Washington DC, 2030
The reasons why the United States and the People’s Republic of China (PRC) avoided total war, let alone a nuclear exchange, during their armed conflict in the autumn of 2025 remain a source of dispute. What is clearer is why the Sino-American Littoral War broke out, and what course it took. The United States lost part of its position in Asia, while China found its gains an unexpected burden. The resulting cold war between the United States and China became the defining feature of geopolitics in the Asia-Pacific in the middle of the 21st century. To understand what happened and why, we must start with the political environment between Washington and Beijing in the years leading up to the war, look at their military assets and assess the balance of power in the western Pacific at the outset of hostilities. Only then will analysts be able to interpret the political and military decisions taken by both sides.
The political background
With the end of the Cold War between the West and the Communist East, American policymakers turned to constructing a new great-power relationship with China despite growing strains between the two countries. Under both Republican and Democratic administrations, Washington steadily attempted to integrate China into what liberal internationalists called the ‘rules-based international order’. While the Clinton and George W. Bush administrations midwifed the PRC’s entrance into the World Trade Organization, successive presidents ignored growing evidence of China’s industrial and cyber espionage against both the US government and private American businesses. It was, however, during the Barack Obama administration that the real seeds of the 2025 Littoral War were sown.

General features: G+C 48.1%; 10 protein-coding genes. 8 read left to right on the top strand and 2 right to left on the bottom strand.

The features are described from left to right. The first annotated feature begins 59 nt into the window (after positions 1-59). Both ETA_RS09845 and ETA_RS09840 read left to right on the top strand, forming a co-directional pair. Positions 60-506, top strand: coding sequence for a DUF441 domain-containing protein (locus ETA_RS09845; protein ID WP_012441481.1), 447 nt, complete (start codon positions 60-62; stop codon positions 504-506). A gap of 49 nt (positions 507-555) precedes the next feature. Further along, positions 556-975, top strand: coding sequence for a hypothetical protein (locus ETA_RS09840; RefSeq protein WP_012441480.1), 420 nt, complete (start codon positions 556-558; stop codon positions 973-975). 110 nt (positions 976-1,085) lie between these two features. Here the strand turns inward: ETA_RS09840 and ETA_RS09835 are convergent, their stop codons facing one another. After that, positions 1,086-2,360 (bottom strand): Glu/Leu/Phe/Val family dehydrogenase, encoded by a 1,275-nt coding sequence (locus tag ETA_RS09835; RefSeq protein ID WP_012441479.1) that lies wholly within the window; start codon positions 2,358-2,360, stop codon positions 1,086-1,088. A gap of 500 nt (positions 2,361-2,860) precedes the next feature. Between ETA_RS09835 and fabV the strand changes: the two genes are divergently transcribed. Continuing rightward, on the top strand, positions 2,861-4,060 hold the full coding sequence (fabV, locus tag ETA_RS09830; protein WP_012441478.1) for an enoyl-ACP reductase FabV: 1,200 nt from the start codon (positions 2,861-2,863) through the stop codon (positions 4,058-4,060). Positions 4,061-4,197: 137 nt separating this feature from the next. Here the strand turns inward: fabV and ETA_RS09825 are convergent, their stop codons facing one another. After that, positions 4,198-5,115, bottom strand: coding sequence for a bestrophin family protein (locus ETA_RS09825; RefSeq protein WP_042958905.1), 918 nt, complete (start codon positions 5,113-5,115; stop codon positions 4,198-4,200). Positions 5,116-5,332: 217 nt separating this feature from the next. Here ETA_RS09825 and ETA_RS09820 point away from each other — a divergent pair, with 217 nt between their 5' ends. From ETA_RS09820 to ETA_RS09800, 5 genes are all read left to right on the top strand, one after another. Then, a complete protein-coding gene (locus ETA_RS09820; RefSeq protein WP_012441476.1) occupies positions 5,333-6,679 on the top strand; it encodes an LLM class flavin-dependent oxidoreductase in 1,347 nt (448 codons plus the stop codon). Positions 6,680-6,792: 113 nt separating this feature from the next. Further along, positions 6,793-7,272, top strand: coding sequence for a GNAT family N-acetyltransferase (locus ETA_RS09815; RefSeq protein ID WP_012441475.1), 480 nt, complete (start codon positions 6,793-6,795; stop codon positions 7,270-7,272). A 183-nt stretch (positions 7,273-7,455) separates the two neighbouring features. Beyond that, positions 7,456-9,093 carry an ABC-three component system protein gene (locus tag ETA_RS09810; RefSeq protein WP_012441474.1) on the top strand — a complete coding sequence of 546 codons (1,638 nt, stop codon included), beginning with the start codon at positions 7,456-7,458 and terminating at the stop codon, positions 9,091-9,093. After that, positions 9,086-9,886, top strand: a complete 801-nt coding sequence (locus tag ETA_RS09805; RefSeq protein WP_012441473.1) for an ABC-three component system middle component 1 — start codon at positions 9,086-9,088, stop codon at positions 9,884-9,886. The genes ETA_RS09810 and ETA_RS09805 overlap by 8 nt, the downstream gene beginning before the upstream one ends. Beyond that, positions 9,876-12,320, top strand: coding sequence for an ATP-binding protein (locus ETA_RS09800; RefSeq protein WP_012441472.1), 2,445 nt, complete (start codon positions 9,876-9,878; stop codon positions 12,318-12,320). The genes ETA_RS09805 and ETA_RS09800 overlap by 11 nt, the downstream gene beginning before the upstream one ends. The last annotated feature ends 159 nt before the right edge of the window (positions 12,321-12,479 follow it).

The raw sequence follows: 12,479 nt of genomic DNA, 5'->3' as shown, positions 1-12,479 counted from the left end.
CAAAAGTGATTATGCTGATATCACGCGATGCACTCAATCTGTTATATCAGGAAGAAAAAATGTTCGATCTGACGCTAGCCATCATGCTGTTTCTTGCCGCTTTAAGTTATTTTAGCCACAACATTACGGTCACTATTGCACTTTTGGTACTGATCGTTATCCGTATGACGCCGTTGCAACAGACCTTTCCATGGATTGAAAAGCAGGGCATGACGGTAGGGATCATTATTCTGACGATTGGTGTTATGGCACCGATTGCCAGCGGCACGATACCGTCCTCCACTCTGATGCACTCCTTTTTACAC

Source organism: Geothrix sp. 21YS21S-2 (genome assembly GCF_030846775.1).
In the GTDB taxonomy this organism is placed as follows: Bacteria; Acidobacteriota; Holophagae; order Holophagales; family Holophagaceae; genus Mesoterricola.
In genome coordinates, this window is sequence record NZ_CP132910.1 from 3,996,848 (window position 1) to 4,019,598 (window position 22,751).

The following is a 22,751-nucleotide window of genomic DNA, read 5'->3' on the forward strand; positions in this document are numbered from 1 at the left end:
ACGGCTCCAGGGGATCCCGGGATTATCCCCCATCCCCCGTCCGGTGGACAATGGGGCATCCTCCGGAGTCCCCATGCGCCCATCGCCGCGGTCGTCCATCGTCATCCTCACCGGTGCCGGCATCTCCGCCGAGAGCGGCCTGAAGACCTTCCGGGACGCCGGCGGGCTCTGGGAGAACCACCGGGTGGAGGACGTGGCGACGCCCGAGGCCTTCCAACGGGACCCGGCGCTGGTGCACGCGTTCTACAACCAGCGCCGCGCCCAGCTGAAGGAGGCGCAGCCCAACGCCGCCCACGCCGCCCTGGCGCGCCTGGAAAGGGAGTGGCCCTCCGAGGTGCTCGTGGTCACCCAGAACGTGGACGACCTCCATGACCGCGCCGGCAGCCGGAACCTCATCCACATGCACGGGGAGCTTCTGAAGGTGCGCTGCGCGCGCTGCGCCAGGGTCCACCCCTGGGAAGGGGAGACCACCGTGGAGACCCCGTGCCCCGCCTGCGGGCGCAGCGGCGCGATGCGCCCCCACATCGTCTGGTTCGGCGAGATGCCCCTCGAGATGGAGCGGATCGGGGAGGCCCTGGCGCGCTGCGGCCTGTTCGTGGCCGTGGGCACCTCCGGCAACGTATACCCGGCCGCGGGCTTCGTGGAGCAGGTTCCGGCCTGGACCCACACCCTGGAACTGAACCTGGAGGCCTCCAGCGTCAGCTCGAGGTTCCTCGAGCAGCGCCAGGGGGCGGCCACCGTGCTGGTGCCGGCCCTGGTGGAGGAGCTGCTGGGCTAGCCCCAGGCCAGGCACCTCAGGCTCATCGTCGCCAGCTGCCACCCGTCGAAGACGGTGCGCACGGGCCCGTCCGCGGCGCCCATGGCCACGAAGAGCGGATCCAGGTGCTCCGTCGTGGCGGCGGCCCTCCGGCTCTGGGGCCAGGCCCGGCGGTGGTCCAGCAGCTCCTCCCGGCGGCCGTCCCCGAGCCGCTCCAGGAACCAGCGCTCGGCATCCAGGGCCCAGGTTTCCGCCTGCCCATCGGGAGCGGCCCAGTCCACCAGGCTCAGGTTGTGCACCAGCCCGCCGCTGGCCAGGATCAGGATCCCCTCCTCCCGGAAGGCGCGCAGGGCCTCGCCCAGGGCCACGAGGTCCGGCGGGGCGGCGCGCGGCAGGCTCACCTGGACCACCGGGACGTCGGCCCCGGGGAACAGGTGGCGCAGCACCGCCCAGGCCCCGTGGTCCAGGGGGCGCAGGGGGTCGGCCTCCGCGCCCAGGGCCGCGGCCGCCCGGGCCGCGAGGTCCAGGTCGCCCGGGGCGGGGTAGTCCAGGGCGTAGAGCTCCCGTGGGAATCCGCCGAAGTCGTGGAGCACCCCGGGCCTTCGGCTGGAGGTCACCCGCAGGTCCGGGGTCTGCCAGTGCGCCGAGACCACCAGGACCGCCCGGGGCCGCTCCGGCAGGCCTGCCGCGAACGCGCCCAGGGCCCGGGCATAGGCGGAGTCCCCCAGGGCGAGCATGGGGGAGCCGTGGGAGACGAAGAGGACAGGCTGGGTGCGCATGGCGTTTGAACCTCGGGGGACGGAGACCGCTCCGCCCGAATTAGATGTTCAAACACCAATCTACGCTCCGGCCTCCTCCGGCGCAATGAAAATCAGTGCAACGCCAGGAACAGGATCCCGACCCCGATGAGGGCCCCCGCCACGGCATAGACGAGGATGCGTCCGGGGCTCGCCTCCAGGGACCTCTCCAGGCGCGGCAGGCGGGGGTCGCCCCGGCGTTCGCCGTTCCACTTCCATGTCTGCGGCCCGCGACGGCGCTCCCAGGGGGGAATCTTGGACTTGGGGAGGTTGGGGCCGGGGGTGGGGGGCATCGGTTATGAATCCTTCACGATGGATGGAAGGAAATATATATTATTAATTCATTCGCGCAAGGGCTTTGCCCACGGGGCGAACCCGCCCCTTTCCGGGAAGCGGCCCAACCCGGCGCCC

The Obama administration developed the Bush administration’s high-level bilateral talks into a ‘Strategic and Economic Dialogue’ and energetically engaged the Chinese government. Yet serious challenges to Asian regional stability emerged during Obama’s two terms. Most egregiously, Beijing decided to build and fortify islands in disputed maritime territory in the South China Sea. Ownership of various coral reefs and shoals in the Spratly and Paracel island chains had long been contested between China and a host of Southeast Asian countries, many of which had built modest defensive installations on some of their possessions. Yet Beijing claimed that Secretary of State Hillary Clinton’s comments at a regional security meeting in 2010 demonstrated US antagonism toward China’s rightful claims.
Clinton stated that the Obama administration considered the peaceful multilateral resolution of competing territorial claims to be in the national interest. Such statements were combined with calls for a ‘rebalance’ or ‘pivot’ to Asia and assertions by Obama officials that the Asia-Pacific was now America’s key geopolitical focus. To buttress the pivot, the Obama administration pursued a new multilateral free trade agreement, the TransPacific Partnership (TPP). The Pentagon announced it would increase troop deployments and shift maritime assets so that 60 percent of all US naval strength would be in the Asia-Pacific region. In response, Beijing claimed the entire South China Sea as its territorial waters and a ‘core national interest’, and Chinese forces harassed US Navy ships and airplanes on patrol.